Prop. 37 narrowly defeated by corporate millions, deceptive ads

Genetically engineered crops are moving down the approval pipeline at record speed; will GE animals be close behind? AquaBounty salmon has...

Genetically engineered crops are moving down the approval pipeline at record speed; will GE animals be close behind? AquaBounty salmon has been genetically engineered to grow twice as fast. Pictured here is a large GMO salmon and a non-GMO salmon. These fish are equal in age but sizably different. Under passage of Prop 37 genetically engineered meat products would have been labeled. Plant or animal, we have a right to know what's in our food!

by Dan Bacher

Fishermen, environmentalists and consumer advocates were disappointed but not surprised by yesterday's narrow defeat, 53-47, of Proposition 37, the initiative calling for the labeling of genetically engineered (GE) food in California.

GE food opponents said they will be ramping up the campaign across the country to make GE labeling the law in the coming year and are already organizing in over a dozen states.

Pesticide companies, led by Monsanto and Dupont, and other corporations spent nearly $50 million to defeat the grassroots effort. The need to label food products arises from the dramatic proliferation of processed food containing genetically engineered components in recent years - and in the push by the federal Food and Drug Administration (FDA) to approve AquaBounty's genetically modified Atlantic salmon for human consumption.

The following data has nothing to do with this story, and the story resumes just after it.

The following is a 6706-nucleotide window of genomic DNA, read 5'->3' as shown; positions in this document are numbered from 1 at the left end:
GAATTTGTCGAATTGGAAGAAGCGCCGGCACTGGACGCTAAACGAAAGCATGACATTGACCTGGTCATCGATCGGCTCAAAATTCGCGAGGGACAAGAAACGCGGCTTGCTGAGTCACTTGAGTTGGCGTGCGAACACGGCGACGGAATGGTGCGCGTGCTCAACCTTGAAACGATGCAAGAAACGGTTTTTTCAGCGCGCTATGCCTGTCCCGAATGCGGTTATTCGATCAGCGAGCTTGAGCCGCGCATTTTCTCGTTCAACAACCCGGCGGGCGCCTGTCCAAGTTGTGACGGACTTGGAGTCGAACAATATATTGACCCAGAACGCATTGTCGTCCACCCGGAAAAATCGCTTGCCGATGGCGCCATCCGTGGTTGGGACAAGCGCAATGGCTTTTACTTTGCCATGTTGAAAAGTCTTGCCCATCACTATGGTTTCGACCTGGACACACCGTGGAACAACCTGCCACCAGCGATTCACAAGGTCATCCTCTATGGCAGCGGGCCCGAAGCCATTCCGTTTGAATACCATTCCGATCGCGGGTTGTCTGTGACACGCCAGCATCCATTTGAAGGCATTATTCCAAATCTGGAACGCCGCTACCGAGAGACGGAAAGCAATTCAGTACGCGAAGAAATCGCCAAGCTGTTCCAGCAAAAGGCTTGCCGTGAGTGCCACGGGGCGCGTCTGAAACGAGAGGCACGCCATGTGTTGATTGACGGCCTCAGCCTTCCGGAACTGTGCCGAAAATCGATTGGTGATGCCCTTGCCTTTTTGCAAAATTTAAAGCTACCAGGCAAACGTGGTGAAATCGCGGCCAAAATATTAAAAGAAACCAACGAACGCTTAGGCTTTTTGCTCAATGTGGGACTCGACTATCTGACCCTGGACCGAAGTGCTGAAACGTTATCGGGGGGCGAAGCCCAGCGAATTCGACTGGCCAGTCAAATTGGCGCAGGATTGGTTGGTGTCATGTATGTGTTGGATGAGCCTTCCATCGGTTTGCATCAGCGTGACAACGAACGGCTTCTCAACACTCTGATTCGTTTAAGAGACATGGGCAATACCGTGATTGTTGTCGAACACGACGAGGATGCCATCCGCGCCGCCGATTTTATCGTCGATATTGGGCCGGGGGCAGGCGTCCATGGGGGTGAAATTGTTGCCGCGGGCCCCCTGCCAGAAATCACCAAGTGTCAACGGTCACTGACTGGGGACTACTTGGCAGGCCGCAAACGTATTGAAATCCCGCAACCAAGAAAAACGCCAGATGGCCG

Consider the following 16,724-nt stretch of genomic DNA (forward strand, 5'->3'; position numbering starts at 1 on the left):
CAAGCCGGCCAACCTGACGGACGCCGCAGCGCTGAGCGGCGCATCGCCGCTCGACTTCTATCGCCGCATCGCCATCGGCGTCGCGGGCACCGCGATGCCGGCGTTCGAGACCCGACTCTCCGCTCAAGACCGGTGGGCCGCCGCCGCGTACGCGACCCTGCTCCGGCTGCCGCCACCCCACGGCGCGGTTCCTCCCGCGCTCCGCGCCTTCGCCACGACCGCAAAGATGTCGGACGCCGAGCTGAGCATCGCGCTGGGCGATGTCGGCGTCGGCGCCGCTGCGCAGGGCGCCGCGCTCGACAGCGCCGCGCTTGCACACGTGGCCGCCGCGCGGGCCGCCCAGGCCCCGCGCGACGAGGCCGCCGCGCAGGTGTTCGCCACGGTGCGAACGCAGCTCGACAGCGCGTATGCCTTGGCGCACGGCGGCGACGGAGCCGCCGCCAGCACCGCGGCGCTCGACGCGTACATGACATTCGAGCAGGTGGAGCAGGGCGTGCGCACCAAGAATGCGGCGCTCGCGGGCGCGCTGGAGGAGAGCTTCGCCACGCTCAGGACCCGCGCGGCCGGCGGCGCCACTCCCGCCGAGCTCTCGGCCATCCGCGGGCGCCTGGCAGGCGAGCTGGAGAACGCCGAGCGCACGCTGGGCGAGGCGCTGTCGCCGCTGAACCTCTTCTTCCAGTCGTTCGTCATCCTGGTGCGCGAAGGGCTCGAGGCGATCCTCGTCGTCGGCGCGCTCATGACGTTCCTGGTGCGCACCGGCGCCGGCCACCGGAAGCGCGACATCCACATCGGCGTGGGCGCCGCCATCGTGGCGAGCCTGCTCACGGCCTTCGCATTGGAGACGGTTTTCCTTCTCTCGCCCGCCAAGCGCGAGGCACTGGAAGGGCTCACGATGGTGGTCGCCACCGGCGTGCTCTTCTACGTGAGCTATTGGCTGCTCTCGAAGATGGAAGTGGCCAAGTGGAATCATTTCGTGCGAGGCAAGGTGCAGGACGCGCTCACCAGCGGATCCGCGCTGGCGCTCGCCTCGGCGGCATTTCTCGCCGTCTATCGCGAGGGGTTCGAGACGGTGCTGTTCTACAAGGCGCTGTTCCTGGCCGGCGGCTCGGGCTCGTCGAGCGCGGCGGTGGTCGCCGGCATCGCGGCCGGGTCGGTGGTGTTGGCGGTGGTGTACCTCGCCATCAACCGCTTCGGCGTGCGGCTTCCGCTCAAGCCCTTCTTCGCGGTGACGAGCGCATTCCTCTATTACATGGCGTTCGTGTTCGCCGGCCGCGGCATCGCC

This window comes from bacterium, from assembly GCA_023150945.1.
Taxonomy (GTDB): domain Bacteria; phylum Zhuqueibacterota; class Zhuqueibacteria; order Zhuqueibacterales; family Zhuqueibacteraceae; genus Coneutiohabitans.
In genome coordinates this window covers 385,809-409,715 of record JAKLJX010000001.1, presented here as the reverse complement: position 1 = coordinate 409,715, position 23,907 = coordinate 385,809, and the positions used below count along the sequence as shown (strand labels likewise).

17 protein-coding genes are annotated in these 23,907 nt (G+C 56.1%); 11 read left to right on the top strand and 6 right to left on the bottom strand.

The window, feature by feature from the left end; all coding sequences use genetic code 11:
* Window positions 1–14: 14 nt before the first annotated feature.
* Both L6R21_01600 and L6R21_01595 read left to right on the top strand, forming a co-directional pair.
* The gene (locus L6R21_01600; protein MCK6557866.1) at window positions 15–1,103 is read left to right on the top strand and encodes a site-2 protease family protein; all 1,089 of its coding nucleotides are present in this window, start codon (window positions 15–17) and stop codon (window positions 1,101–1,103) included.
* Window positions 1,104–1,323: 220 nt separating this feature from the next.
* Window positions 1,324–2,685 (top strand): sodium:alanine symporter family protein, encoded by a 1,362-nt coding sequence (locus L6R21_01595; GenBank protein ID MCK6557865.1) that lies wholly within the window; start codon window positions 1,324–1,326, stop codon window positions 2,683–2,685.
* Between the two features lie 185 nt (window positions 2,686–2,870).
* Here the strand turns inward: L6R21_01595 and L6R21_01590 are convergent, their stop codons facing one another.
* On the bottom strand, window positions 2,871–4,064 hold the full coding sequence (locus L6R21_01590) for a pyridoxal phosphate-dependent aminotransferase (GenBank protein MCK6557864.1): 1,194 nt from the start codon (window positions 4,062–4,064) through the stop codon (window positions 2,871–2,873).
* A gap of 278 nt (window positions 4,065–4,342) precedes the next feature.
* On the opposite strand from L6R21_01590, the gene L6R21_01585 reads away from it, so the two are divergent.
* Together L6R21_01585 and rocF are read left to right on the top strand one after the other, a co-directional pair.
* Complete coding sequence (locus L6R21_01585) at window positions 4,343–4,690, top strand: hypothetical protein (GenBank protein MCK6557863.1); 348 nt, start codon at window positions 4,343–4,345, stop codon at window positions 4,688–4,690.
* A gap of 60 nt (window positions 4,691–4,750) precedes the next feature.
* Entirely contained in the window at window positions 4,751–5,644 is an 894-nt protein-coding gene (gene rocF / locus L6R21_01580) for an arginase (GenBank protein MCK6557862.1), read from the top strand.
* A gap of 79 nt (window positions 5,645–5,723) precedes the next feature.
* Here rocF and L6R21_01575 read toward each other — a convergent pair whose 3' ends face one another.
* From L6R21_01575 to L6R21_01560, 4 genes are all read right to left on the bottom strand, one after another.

"Yesterday, we showed that there is a food movement in the United States, and it is strong, vibrant and too powerful to stop,” the CA Right to Know (Proposition 37) Campaign said in a statement ( “We always knew we were the underdogs, and the underdogs nearly took the day. Dirty money and dirty tactics may have won this skirmish, but they will not win the war.”

“Today, we are more than 4 million votes closer to knowing what’s in our food than when we started. This is a victory and a giant step forward. We are proud of our broad coalition of moms and dads, farmers, nurses, environmentalists, faith and labor leaders who did so much with so few resources to bring us to this point, and we will carry forward,” according to the statement.

One bought election doesn’t change massive support for GE food labeling

Kristin Lynch, the Food & Water Watch Pacific Region Director, also issued a statement today commenting on Proposition 37's narrow loss. She emphasized that the unprecedented campaign of falsehoods and deception funded by pesticide and junk food corporations led to the proposition’s defeat, in spite of strong public support for GE food labeling.